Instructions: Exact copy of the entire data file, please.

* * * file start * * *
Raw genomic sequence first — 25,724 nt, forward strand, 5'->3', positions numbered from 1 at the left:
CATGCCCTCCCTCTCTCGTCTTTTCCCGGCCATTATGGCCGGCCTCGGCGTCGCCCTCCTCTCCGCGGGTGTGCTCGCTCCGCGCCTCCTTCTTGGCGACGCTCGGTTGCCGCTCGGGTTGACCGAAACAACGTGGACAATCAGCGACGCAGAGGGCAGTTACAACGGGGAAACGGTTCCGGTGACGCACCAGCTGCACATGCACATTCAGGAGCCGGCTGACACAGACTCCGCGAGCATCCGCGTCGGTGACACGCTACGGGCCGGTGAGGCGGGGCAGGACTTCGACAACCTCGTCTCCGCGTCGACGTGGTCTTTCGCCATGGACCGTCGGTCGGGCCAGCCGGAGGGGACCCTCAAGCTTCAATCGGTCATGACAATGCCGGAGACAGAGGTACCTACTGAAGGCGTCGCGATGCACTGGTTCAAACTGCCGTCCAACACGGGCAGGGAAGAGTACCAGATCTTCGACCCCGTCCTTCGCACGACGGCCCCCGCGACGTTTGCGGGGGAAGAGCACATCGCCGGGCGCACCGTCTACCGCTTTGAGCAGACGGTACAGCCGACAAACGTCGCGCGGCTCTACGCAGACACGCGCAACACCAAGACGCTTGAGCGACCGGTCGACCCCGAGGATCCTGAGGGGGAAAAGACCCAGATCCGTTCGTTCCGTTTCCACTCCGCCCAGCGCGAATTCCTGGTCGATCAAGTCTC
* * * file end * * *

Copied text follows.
Raw genomic sequence first — 25,724 nt, forward strand, 5'->3', positions numbered from 1 at the left:
CATGCCCTCCCTCTCTCGTCTTTTCCCGGCCATTATGGCCGGCCTCGGCGTCGCCCTCCTCTCCGCGGGTGTGCTCGCTCCGCGCCTCCTTCTTGGCGACGCTCGGTTGCCGCTCGGGTTGACCGAAACAACGTGGACAATCAGCGACGCAGAGGGCAGTTACAACGGGGAAACGGTTCCGGTGACGCACCAGCTGCACATGCACATTCAGGAGCCGGCTGACACAGACTCCGCGAGCATCCGCGTCGGTGACACGCTACGGGCCGGTGAGGCGGGGCAGGACTTCGACAACCTCGTCTCCGCGTCGACGTGGTCTTTCGCCATGGACCGTCGGTCGGGCCAGCCGGAGGGGACCCTCAAGCTTCAATCGGTCATGACAATGCCGGAGACAGAGGTACCTACTGAAGGCGTCGCGATGCACTGGTTCAAACTGCCGTCCAACACGGGCAGGGAAGAGTACCAGATCTTCGACCCCGTCCTTCGCACGACGGCCCCCGCGACGTTTGCGGGGGAAGAGCACATCGCCGGGCGCACCGTCTACCGCTTTGAGCAGACGGTACAGCCGACAAACGTCGCGCGGCTCTACGCAGACACGCGCAACACCAAGACGCTTGAGCGACCGGTCGACCCCGAGGATCCTGAGGGGGAAAAGACCCAGATCCGTTCGTTCCGTTTCCACTCCGCCCAGCGCGAATTCCTGGTCGATCAAGTCTC